First on the agenda is a broad-based product to satisfy all the citrus tree’s nutrient needs throughout the year. Called Omex 3X Emulsion, this water-soluble fluid emulsion fertiliser contains the
three macronutrients, magnesium and the full range of micronutrients in chelated form. “We recommend up to four applications, the first given before flowering and the others at 14-day
intervals after flowering. Recommended rates are 1.5 to 3.0 l/ha with product sprayed at a concentration of100 to 200 ml/100 l,” said Peter.

According to Peter, Omex Micromax, a water-soluble fluid emulsion containing chelated micronutrients, magnesium and sulphur is also used in this way. “Applications of Micromax provide the crop with a balanced range of micronutrients which can be readily absorbed through the leaves following foliar spraying,” he confirmed. Omex recommends a trio of applications from bud formation to second leaf flush at a concentration of 150 ml/100 l and at a rate of 1.5 l/ha.

Onset of flowering in citrus with application of OMEX 3X Emulsion already underway at 14 day intervals.

Last but not least is a highly concentrated, water-soluble emulsion product called Omex NK60. The product contains nitrogen and a super concentration of potassium coming in at 39.0% weight/volume (w/v). According to Peter, potassium is the so-called ‘gatekeeper’ nutrient controlling water relations within the plant but also with an important role in photosynthesis and the translocation of sugars from the leaves. Omex recommends up to three applications at a concentration of 400 ml/100 l and a rate of 2.0 l/ha.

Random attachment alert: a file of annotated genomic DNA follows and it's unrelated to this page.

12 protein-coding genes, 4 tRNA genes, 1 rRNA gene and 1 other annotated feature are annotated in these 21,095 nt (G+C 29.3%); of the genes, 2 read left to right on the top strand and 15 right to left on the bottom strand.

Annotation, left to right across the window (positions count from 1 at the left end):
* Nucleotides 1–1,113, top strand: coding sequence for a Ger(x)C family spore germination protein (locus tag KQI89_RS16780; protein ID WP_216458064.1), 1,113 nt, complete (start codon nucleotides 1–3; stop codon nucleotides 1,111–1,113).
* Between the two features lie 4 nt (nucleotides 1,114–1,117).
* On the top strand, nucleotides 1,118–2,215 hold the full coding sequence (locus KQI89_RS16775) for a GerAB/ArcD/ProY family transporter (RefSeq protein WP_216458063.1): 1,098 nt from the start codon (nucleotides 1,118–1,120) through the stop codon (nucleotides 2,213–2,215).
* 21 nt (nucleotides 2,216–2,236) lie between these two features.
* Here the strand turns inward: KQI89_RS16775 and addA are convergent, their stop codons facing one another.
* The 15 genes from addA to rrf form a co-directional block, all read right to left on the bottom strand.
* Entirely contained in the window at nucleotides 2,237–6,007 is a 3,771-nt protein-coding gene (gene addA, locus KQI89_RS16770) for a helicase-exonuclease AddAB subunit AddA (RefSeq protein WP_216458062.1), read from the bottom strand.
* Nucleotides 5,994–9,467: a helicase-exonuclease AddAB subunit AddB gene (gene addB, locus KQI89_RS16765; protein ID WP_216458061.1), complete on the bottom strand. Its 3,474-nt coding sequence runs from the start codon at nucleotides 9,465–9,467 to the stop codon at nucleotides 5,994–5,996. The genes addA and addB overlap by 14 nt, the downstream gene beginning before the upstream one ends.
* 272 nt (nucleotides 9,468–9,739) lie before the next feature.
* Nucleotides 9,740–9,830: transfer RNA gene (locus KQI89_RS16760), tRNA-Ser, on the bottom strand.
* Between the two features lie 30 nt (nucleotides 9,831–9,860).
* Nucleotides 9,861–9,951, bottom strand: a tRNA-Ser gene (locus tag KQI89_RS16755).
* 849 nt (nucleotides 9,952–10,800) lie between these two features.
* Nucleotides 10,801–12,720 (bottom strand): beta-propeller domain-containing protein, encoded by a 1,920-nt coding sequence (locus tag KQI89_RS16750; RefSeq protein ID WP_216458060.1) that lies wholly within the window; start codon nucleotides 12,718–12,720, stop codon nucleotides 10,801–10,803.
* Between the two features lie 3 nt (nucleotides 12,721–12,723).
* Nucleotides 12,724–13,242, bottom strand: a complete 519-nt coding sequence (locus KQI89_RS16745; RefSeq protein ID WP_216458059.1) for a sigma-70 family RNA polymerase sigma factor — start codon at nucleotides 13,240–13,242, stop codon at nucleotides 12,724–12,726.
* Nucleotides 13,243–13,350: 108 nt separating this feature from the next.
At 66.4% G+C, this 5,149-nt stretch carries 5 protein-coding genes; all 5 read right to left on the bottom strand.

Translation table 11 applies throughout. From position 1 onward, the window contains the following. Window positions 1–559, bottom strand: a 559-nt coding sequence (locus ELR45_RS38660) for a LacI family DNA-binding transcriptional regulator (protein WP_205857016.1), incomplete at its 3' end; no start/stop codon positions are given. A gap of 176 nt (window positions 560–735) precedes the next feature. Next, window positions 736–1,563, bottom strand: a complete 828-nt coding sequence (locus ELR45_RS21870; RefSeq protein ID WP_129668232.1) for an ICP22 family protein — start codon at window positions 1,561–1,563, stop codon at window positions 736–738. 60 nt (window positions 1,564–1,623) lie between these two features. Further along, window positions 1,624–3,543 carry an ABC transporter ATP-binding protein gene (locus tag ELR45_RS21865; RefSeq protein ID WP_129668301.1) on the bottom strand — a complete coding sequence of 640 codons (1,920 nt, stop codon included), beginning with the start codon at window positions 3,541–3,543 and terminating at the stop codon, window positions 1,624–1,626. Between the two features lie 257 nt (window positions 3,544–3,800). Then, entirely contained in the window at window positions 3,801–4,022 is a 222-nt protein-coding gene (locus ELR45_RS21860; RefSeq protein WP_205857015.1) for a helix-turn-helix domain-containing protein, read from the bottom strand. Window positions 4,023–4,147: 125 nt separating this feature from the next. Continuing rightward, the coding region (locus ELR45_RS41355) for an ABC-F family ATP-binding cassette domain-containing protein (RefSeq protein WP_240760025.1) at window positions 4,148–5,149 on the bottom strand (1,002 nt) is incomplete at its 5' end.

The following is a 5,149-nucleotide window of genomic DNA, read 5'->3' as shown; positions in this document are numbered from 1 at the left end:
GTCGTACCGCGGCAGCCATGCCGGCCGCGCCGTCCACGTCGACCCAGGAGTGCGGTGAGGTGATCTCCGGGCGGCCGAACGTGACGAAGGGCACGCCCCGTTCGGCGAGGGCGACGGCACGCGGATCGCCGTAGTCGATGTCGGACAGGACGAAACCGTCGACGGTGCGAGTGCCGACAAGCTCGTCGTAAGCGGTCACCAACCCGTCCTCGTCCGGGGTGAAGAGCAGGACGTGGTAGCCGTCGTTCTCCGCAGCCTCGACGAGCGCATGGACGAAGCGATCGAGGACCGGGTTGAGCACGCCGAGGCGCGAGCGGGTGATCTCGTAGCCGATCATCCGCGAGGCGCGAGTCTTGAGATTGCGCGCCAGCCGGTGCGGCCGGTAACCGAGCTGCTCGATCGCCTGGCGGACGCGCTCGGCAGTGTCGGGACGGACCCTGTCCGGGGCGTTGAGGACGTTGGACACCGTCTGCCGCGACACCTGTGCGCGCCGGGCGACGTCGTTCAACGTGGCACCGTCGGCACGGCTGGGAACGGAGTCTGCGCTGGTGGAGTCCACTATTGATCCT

Zinc and manganese
When it comes to micronutrients, each and every crop has its ‘problem’ partners. All micronutrients are essential but some are more essential than others depending on the crop. In the case of citrus, it is zinc and manganese which tend to be the two micronutrients that are the most difficult to supply in adequate amounts via soil-based nutrition. Peter Prentis told Far Eastern